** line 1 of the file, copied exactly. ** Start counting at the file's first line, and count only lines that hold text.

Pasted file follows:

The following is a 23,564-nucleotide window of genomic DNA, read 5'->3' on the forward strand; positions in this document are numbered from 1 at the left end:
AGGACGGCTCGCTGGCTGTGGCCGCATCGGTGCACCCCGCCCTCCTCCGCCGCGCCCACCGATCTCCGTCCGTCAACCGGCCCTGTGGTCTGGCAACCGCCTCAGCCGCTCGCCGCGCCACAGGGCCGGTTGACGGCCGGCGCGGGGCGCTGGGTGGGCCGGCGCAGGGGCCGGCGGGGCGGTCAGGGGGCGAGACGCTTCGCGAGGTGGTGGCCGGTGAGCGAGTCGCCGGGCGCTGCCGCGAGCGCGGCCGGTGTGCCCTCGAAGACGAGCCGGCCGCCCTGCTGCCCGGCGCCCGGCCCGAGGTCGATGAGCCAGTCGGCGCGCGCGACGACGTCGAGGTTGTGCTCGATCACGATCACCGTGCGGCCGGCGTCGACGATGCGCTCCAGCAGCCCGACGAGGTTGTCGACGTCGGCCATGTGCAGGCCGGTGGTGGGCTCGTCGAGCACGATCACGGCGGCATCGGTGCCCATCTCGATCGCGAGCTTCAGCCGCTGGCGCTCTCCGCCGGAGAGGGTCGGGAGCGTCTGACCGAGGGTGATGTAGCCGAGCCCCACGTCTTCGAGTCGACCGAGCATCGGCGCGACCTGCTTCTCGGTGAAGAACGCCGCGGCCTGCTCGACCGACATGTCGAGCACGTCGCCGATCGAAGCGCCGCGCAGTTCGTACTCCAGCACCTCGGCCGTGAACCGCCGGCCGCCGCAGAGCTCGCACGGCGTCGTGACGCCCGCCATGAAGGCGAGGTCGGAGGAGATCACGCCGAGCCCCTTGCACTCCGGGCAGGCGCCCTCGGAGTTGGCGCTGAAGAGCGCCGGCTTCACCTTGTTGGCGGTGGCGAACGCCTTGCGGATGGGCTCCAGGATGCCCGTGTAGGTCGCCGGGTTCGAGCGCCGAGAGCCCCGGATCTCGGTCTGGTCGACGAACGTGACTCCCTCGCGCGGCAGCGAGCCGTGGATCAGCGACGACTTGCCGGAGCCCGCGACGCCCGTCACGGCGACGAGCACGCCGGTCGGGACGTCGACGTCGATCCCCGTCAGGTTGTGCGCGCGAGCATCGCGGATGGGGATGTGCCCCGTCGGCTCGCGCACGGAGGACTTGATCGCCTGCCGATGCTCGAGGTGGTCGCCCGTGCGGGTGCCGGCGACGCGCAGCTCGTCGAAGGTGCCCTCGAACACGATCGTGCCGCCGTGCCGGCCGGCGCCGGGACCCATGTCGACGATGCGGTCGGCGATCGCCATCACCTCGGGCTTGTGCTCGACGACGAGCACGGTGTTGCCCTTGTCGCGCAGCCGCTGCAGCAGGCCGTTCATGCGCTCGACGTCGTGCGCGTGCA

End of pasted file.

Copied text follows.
The following is a 23,564-nucleotide window of genomic DNA, read 5'->3' on the forward strand; positions in this document are numbered from 1 at the left end: